LeBron James walked into a Greenwich, Conn., Boys & Girls Club 365 days ago, sat down in a purple-plaid button-up with Jim Gray (who let that guy into this thing, again?), and said the words so famous. I'm not even going to bother you with a YouTube clip. You know what happened.
In the year since, James has been transformed into some sort of mutated version of himself. He's hated by fans in Chicago, Boston, New York, L.A., and especially Cleveland. He's booed in random arenas. He's filleted by every major columnist, television personality and talk-show host every time he opens his mouth. He's public enemy No. 1, all while he's the most popular jersey in the league, its most recognizable star and, arguably, the game's best player.
So the question should be asked: What exactly did we learn from "The Decision"?
Consider our reaction when the television special was announced:
It doesn't matter where James goes. It's how he announces it. The man is having an hour on the most powerful sports television entity in the world, selling his own advertising, and donating it to charity, only furthering his image. There will be backlash, because that's what happens when you market yourself. It's self-aggrandizement, but you should also recognize that it's proof of the power of controlling your own message, of honing and delivering it on your own terms. More so than going to New York or Chicago or staying home and being the hero, it's the process of his declaration that gives this moment its weight. It's false dramatics, but then, this is sport. We turn athletes into Warriors and games into legends. We're not above this behavior, James is simply harnessing its full power.via Community - CBSSports.com.
LeBron James is on the verge of a decision which will impact the next half-decade in the NBA. He could win multiple titles or walk away empty handed. He could destroy Cleveland or save it. He could resurrect New York, rise in Jordan's shadow, claim Brooklyn as his kingdom, or bring the party to South Beach. But in reality, regardless of his decision, he's making history. He's bringing the power of individual control to a new level, and capitalizing on the full weight of his business potential. For years, he's discussed wanting to be a global icon. It turns out that where he plays may not be the key to accomplishing that. Instead, his method for revealing his decision could be the launching pad towards finally reaching that particular atmosphere.
"The Decision" was supposed to capitalize on a rare opportunity to expand James' brand to global status. For years, there had been talk that James' ultimate goal was to be a "global brand" and not just a basketball player. This seemed to fit right in line with that thinking. Despite the money going to a good cause (a fact which really was overlooked in the whole thing; what's more important, where James played the next few years in basketball or helping kids have better lives?), the move did not come off as empowerment. Or more accurately, it did, and that empowerment offended people.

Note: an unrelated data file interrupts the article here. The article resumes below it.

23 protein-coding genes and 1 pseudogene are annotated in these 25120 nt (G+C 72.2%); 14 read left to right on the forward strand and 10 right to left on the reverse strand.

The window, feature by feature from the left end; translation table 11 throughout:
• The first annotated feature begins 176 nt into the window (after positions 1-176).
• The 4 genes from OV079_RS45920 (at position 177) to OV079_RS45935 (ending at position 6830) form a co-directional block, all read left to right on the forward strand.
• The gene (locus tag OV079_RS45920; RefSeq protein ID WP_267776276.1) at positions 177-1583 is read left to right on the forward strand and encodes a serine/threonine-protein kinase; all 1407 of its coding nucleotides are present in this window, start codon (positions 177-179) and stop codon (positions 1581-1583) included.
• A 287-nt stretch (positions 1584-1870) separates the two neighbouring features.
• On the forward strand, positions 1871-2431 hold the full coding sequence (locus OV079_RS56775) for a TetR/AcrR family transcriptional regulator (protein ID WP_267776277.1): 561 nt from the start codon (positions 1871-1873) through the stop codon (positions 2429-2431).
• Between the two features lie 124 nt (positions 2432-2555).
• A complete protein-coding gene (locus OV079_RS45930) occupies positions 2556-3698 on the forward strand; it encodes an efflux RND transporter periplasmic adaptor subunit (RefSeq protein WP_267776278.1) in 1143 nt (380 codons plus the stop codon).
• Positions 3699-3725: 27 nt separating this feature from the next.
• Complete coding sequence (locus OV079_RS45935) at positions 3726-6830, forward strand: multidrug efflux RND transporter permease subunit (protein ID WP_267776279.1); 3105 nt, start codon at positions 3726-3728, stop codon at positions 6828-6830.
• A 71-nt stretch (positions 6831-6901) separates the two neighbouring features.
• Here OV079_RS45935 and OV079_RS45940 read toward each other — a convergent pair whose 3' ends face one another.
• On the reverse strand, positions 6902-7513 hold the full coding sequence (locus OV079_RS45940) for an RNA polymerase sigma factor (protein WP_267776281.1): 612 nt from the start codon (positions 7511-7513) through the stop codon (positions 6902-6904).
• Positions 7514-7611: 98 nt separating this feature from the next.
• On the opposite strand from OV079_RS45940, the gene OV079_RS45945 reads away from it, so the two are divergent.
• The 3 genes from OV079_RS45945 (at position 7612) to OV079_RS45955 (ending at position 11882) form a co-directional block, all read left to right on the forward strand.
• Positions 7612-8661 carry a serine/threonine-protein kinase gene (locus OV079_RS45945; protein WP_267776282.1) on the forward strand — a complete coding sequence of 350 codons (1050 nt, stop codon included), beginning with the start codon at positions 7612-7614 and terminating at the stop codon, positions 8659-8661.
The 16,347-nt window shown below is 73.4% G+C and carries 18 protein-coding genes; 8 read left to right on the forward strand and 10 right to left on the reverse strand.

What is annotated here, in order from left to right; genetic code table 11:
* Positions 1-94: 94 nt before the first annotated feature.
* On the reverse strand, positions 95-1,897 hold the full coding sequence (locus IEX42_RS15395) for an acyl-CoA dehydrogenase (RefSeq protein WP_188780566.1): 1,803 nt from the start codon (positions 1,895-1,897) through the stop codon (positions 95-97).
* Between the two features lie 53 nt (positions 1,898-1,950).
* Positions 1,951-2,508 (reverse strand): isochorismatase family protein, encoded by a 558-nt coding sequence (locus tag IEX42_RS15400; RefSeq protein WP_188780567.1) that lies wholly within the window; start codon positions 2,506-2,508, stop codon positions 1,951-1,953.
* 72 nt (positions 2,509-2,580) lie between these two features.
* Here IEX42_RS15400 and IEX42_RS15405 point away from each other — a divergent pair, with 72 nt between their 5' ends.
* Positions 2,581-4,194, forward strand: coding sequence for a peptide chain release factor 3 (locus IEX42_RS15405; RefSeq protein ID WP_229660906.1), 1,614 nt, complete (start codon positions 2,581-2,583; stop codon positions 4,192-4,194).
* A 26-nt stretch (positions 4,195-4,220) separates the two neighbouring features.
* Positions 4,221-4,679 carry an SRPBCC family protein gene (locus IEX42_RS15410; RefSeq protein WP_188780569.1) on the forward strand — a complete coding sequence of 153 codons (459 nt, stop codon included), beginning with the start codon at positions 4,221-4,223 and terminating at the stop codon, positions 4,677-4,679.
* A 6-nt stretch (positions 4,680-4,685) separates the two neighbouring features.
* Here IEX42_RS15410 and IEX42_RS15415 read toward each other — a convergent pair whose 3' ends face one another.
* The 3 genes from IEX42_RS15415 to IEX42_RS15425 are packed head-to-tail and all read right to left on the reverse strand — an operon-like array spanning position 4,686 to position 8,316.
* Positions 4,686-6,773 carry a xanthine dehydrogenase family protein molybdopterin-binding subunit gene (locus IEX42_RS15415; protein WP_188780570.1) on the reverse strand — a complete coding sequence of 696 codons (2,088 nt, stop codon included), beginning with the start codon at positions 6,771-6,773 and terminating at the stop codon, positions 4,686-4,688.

Athletes are better served by having things "blessed" upon them. Offered an extension from your team despite its decision-making that led to things like, "We should get Antawn Jamison not Amar'e Stoudemire because we don't want to give up J.J. Hickson" and "Ben Wallace will be the difference maker!"? You should be humbled to have been blessed with the offer. It's not just that you shouldn't act as if James did in orchestrating the Decision (or his people did, rather), it's that you should be the opposite. Kevin Garnett lost no face in sad-facing his way out of Minnesota, because he did it out of the public eye and when asked about it, never said anything about choosing anything other than Minnesota. James challenged all that, spat in the face of it. And no one liked that. Especially not Cleveland.
If there was one group of people who were right, and continue to be right, in bashing James and keeping the fires of hatred alive, it's Cavs fans. That was either the legitimate reason, or viable excuse, for all the hatred outside of the state of Ohio, the idea that everyone felt bad for Cleveland. This, despite the fact that most big-city, coastal demographics could have cared less about everything in between the coasts, at least as it relates to sports (and in reality in regards to most things) every day up until July 8th of last year, and every day after that didn't involve LeBron James in the discussion. All of a sudden, everyone was heartbroken for Cleveland, without ever really understanding how the trauma was simply part of a bigger picture that crosses all sports, and honestly reflected a lot of the frustration from non-sports factors like politics and the economy. But Cleveland was the rallying cry, the "Remember the Alamo" for hating LeBron James. And it was righteous.